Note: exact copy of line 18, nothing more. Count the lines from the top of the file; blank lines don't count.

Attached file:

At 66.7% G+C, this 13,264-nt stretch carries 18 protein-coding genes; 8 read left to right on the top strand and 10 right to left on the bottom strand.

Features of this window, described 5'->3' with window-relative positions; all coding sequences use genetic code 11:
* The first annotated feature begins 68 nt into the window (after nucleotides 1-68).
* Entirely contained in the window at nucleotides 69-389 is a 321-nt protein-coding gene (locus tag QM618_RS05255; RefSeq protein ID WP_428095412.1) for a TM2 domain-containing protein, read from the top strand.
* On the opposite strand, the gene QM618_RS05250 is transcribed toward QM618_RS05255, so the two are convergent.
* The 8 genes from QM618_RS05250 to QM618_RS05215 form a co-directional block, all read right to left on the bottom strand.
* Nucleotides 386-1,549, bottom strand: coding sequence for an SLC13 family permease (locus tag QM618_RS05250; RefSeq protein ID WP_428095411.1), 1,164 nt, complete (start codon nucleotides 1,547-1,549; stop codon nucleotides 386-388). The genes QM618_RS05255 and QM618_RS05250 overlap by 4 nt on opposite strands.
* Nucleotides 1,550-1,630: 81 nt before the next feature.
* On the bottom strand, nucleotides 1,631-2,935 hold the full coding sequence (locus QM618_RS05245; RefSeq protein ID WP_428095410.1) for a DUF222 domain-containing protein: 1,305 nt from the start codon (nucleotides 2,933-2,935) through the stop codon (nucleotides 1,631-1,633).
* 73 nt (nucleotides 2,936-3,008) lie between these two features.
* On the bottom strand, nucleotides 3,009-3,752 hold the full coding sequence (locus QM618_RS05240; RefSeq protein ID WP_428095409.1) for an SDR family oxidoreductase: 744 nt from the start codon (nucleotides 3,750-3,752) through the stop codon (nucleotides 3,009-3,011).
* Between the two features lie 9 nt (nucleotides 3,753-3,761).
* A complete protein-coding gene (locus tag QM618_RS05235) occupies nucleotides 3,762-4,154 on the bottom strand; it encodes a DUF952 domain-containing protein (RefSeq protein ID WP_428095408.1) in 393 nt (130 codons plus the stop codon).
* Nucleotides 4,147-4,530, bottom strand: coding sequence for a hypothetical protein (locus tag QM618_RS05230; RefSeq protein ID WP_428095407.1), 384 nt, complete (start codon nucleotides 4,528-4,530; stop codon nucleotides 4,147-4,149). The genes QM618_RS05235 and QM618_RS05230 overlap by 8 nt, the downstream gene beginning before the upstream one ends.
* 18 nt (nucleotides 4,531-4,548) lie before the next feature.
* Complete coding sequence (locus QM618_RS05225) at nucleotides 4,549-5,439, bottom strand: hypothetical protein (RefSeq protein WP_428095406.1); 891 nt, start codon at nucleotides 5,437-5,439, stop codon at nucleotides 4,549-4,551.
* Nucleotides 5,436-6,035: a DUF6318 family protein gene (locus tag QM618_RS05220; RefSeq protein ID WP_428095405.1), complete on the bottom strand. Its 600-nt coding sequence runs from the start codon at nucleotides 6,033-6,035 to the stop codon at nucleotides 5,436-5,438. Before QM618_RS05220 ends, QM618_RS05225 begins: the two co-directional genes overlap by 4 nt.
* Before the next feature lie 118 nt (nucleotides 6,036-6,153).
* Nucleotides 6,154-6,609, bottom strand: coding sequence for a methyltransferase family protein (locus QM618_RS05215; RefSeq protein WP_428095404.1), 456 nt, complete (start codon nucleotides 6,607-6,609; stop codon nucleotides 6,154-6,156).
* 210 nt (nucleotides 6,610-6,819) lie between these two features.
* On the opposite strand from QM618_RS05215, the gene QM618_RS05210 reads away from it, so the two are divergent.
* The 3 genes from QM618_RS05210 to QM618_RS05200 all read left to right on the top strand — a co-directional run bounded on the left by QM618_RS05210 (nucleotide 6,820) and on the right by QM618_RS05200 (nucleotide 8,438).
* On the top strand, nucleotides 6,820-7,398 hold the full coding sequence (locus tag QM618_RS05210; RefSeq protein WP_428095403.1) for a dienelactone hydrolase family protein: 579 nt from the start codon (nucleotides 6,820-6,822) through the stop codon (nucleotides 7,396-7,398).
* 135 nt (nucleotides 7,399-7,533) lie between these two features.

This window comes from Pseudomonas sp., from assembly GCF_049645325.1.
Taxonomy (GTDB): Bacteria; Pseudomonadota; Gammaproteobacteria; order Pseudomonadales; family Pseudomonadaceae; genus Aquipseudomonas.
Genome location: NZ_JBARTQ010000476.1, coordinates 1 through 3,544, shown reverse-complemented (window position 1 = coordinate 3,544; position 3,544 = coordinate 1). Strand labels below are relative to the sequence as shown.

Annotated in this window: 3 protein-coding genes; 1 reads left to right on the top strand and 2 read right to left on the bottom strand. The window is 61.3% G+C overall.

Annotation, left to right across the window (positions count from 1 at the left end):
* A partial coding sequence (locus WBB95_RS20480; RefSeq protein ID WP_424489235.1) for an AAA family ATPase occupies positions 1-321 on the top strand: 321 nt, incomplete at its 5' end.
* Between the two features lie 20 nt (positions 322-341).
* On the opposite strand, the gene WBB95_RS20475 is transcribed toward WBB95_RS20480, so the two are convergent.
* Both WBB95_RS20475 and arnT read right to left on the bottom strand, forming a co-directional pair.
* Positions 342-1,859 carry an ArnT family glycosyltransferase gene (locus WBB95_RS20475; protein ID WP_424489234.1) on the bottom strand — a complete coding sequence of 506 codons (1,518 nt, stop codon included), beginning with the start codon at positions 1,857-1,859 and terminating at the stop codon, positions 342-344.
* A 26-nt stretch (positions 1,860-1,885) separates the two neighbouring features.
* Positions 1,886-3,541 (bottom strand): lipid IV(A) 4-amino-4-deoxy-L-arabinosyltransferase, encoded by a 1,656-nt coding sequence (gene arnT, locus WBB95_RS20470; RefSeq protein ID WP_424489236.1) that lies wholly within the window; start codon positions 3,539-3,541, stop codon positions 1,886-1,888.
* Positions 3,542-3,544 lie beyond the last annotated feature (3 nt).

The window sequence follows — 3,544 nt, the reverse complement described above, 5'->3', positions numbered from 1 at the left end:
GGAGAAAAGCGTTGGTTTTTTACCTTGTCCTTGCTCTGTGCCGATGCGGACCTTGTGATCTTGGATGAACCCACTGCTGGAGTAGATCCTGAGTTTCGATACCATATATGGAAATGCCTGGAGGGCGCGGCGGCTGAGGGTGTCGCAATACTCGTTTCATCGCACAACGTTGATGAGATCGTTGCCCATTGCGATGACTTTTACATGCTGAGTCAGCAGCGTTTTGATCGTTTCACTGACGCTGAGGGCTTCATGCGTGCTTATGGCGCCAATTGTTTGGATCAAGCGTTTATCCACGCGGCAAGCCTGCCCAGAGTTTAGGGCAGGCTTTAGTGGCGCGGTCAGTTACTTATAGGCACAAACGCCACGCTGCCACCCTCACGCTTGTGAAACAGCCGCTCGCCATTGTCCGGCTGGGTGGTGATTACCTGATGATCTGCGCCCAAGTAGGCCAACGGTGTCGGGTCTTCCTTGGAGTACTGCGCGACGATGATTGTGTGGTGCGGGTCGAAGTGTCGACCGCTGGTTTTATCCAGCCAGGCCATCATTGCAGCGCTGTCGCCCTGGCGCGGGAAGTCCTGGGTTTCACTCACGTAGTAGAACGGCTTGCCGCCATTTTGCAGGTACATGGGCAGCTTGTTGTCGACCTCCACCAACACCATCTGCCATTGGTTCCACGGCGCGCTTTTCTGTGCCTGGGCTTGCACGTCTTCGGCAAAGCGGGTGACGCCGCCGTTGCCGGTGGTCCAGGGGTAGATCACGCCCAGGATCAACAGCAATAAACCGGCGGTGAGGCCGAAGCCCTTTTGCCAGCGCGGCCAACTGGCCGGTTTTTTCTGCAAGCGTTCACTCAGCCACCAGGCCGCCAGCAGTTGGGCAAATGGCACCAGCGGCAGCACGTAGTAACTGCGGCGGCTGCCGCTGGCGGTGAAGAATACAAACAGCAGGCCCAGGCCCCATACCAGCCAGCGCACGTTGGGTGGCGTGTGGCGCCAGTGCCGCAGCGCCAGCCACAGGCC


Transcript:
* Before the next feature lie 118 nt (nucleotides 6,036-6,153).